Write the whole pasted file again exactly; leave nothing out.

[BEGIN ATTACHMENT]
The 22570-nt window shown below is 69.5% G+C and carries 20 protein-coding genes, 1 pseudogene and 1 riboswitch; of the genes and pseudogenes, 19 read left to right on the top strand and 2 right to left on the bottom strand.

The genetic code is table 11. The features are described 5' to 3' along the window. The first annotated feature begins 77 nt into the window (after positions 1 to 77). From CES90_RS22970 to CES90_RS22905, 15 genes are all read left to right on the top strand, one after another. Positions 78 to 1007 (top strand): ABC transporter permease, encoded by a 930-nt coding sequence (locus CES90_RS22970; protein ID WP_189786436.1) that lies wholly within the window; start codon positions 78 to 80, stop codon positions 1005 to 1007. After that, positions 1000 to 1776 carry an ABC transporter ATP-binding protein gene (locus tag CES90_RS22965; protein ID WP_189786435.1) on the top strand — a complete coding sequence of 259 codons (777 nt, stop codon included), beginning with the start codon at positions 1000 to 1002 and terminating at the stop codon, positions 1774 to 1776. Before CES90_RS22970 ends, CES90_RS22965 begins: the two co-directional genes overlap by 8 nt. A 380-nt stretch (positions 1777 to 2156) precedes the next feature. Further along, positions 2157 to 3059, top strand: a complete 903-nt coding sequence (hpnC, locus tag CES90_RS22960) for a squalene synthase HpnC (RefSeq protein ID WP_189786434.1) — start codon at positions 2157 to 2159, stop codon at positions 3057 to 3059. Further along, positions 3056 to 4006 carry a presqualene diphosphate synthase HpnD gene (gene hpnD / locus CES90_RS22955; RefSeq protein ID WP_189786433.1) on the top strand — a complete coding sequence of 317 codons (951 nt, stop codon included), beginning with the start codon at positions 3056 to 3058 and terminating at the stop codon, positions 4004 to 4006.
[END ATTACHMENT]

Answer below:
The 22570-nt window shown below is 69.5% G+C and carries 20 protein-coding genes, 1 pseudogene and 1 riboswitch; of the genes and pseudogenes, 19 read left to right on the top strand and 2 right to left on the bottom strand.

The genetic code is table 11. The features are described 5' to 3' along the window. The first annotated feature begins 77 nt into the window (after positions 1 to 77). From CES90_RS22970 to CES90_RS22905, 15 genes are all read left to right on the top strand, one after another. Positions 78 to 1007 (top strand): ABC transporter permease, encoded by a 930-nt coding sequence (locus CES90_RS22970; protein ID WP_189786436.1) that lies wholly within the window; start codon positions 78 to 80, stop codon positions 1005 to 1007. After that, positions 1000 to 1776 carry an ABC transporter ATP-binding protein gene (locus tag CES90_RS22965; protein ID WP_189786435.1) on the top strand — a complete coding sequence of 259 codons (777 nt, stop codon included), beginning with the start codon at positions 1000 to 1002 and terminating at the stop codon, positions 1774 to 1776. Before CES90_RS22970 ends, CES90_RS22965 begins: the two co-directional genes overlap by 8 nt. A 380-nt stretch (positions 1777 to 2156) precedes the next feature. Further along, positions 2157 to 3059, top strand: a complete 903-nt coding sequence (hpnC, locus tag CES90_RS22960) for a squalene synthase HpnC (RefSeq protein ID WP_189786434.1) — start codon at positions 2157 to 2159, stop codon at positions 3057 to 3059. Further along, positions 3056 to 4006 carry a presqualene diphosphate synthase HpnD gene (gene hpnD / locus CES90_RS22955; RefSeq protein ID WP_189786433.1) on the top strand — a complete coding sequence of 317 codons (951 nt, stop codon included), beginning with the start codon at positions 3056 to 3058 and terminating at the stop codon, positions 4004 to 4006.